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Mini Movie Reviews: Otherworldly Romances

Today's theme is loves stories with a supernatural twist featuring films by Albert Lewin, Wim Wenders, Tony Ching Siu-Tung, Curtis Harrington, Jean Cocteau, Tsui Hark, and Joseph L. Mankiewicz.

Pandora and the Flying Dutchman (1951)
Pandora is a former lounge singer living in small town on the Spanish coast. Although surrounded by suitors who will kill or die for her, Pandora is only interested in a mysterious new arrival, a sailor who may just be the legendary Flying Dutchman. This is one of those films where we're repeatedly told that the main characters are so passionately, so maddeningly, and so tragically in love with each other, but Ava Gardner and James Mason are so poised and restrained you never quite buy it and the film ultimately suffers as result. Looks nice though, thanks to Jack Cardiff's cinematography.

Rating: ⭐⭐⭐
Wings of Desire (1987)
Set in Berlin before the wall came down, a city full of unseen angels who watch over the population, hearing their thoughts and offering comfort where they can. One of the angels (Bruno Ganz) chooses to become mortal after falling in love with a lonely trapeze artist (Solveig Dommartin). Wim Wenders' fantasy is an enchanting and exceptionally made movie that brilliantly mixes black & white and colour photography to show the contrasting world of angels and humans. Unlike the diluted American remake (the sappy City of Angels), the romance takes a backseat to the angels themselves and the complicated relationship they share with the people of Berlin. Oh, and there's also a charming glorified cameo by Peter Falk as angel turned actor Peter Falk.

Rating: ⭐⭐⭐⭐⭐
A Chinese Ghost Story (1987)
A bumbling tax collector (Leslie Cheung) is forced to take shelter for the night in a haunted temple where he meets and falls in love with the beautiful Nip Siu-sin (Joey Wong), unaware that she is a ghost. Evil Dead 2 is a slapstick comedy as well as a horror movie, but imagine for a second if it was also a sweet, yet tragic romance where a Taoist swordsman does a completely random rap halfway through and there's a giant tongue monster for the hero to battle. That is basically the kind of movie A Chinese Ghost Story is, and the really amazing thing is it all somehow works.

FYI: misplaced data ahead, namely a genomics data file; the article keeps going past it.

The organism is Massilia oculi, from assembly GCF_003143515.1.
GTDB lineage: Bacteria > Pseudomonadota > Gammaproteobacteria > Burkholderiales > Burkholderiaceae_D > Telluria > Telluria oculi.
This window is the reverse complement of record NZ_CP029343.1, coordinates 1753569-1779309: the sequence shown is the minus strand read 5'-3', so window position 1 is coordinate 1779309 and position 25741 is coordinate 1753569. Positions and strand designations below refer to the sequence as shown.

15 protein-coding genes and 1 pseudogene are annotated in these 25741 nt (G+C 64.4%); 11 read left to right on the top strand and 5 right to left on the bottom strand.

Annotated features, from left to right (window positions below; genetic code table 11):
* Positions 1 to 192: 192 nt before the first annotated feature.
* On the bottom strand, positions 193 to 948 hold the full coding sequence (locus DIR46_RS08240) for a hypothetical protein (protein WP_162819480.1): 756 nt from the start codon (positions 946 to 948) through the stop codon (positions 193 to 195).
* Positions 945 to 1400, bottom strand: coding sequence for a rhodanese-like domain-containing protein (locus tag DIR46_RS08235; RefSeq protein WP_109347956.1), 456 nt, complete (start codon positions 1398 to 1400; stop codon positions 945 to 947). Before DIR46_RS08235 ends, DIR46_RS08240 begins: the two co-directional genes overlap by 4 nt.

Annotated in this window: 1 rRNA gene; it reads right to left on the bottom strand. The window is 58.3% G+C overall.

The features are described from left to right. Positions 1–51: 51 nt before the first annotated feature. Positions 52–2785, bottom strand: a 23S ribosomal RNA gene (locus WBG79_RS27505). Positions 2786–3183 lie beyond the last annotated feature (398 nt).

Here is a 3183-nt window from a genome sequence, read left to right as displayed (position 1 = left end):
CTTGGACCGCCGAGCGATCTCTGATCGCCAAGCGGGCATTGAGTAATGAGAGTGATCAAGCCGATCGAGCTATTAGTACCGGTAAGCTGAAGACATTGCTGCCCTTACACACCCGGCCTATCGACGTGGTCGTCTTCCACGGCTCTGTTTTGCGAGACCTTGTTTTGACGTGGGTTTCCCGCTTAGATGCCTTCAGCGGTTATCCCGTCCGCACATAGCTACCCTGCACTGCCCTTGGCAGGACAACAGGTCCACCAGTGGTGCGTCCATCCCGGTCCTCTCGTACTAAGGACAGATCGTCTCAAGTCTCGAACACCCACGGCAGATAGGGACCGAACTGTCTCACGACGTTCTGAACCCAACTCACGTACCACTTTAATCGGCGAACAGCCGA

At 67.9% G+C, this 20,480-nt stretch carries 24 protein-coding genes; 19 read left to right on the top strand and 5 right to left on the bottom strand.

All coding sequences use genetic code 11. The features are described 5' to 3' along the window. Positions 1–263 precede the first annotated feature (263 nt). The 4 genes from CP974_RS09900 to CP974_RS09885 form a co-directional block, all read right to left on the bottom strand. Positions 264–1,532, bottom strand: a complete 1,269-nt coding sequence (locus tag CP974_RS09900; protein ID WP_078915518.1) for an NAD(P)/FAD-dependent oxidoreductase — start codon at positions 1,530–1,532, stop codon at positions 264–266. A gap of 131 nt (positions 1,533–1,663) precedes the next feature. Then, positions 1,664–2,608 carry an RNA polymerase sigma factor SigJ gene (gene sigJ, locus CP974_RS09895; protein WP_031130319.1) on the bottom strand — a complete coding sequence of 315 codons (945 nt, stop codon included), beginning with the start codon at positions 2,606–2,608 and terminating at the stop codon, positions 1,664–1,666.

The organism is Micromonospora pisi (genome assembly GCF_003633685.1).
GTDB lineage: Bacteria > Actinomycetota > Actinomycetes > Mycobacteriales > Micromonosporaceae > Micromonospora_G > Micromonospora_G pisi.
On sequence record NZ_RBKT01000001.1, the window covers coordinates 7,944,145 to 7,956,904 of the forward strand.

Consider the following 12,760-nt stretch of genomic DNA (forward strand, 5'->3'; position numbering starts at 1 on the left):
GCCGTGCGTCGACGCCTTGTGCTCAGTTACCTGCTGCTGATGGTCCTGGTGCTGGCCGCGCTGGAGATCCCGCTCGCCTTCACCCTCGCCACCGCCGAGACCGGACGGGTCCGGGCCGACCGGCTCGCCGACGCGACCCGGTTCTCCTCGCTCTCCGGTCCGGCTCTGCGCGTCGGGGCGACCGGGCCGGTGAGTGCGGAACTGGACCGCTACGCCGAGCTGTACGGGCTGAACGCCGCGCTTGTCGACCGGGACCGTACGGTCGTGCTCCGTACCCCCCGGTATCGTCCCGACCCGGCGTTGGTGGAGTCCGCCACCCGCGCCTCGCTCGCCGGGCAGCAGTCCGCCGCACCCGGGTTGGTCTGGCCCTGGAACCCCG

Rating: ⭐⭐⭐⭐
Orpheus (1950)
For the second film in his Orphic Trilogy, Jean Cocteau takes the legend of Orpheus and Eurydice and relocates it to contemporary Paris. Jean Marais (Cocteau's own muse and lover) plays Orpheus, a poet beloved by the public, but seen as a sell out by his fellow poets. When his wife is killed, he must journey into the underworld to save her, but instead finds himself falling in love with Death herself. Dreamy and well crafted, but the romance doesn't entirely ring true and ultimately a little too poetic for my liking.

Rating: ⭐⭐⭐
Green Snake (1993)
Sisters White and Green (Joey Wong and Maggie Cheung, both terrific) are snake spirits who assume human form. White, the eldest and more experienced, adjust well to her new life and soon falls in love with a human teacher, but the younger and more impulsive Green struggles. More polished than Hark's earlier films, and often quite stunning to look at, but still suffers from being too franticly paced and never letting scenes just settle. Think I would've loved this more if it had been a low-key affair focused almost entirely on the sister and how each dealt with being human and finding love. It kept losing me any time a demon hunting monk showed up for a OTT fight scene.

Rating: ⭐⭐⭐
The Ghost and Mrs. Muir (1947)
To escape her overbearing in-laws, widowed Lucy Muir (Gene Tierney) rents a cottage by the coast, but soon discovers that it is haunted by the ghost of its former owner, a crotchety sea captain (Rex Harrison) determined to keep the house to himself. Anchored (no pun intended) by a pair of great performances by the leads, this is a charming and bittersweet romance that sadly loses some of its drive towards the end.

Rating: ⭐⭐⭐⭐
Night Tide (1961)
Written and directed by Curtis Harrington, this genre hybrid stars a fresh faced Dennis Hopper as a sailor out on shore leave in Santa Monica where meets and falls for Mora, a performer in a mermaid sideshow attraction. As they grow closer, the sailor begins to suspect that Mora may indeed be a real mermaid who murdered her previous lovers. The film mixes together elements of horror, film noir, and romantic fantasy, but is never able to make any of them work effectively thanks to a limited budget, plodding pace, weak ending and a stiff central performance from Hopper.

Rating: ⭐⭐
Mark Greig has been writing for Doux Reviews since 2011 More Mark Greig


  1. That's an interesting group of movies, Mark. The only one I've seen is The Ghost and Mrs. Muir.

    This is something I should have said long ago, but Mark, I'm genuinely impressed with the breadth of your movie knowledge.

    1. Thanks Billie, I credit it to my complete lack of a social life.

  2. Man, I haven't seen any of these, that makes me sad.

    And I agree with Billie, Mark, that's some catalog of movies you have!


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